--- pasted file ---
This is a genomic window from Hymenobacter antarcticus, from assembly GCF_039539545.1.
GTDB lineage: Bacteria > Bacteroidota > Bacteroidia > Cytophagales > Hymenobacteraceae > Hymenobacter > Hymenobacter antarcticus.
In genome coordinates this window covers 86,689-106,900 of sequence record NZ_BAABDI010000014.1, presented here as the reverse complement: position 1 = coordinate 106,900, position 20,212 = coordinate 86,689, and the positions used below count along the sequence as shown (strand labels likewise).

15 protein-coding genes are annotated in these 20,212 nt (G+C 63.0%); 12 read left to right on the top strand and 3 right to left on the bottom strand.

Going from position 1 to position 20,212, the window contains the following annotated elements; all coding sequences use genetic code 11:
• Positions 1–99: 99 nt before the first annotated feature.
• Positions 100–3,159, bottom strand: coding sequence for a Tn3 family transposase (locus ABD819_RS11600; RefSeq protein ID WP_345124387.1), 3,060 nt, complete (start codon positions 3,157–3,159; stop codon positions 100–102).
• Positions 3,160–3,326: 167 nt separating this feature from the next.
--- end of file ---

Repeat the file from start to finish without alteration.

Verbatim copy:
This is a genomic window from Hymenobacter antarcticus, from assembly GCF_039539545.1.
GTDB lineage: Bacteria > Bacteroidota > Bacteroidia > Cytophagales > Hymenobacteraceae > Hymenobacter > Hymenobacter antarcticus.
In genome coordinates this window covers 86,689-106,900 of sequence record NZ_BAABDI010000014.1, presented here as the reverse complement: position 1 = coordinate 106,900, position 20,212 = coordinate 86,689, and the positions used below count along the sequence as shown (strand labels likewise).

15 protein-coding genes are annotated in these 20,212 nt (G+C 63.0%); 12 read left to right on the top strand and 3 right to left on the bottom strand.

Going from position 1 to position 20,212, the window contains the following annotated elements; all coding sequences use genetic code 11:
• Positions 1–99: 99 nt before the first annotated feature.
• Positions 100–3,159, bottom strand: coding sequence for a Tn3 family transposase (locus ABD819_RS11600; RefSeq protein ID WP_345124387.1), 3,060 nt, complete (start codon positions 3,157–3,159; stop codon positions 100–102).
• Positions 3,160–3,326: 167 nt separating this feature from the next.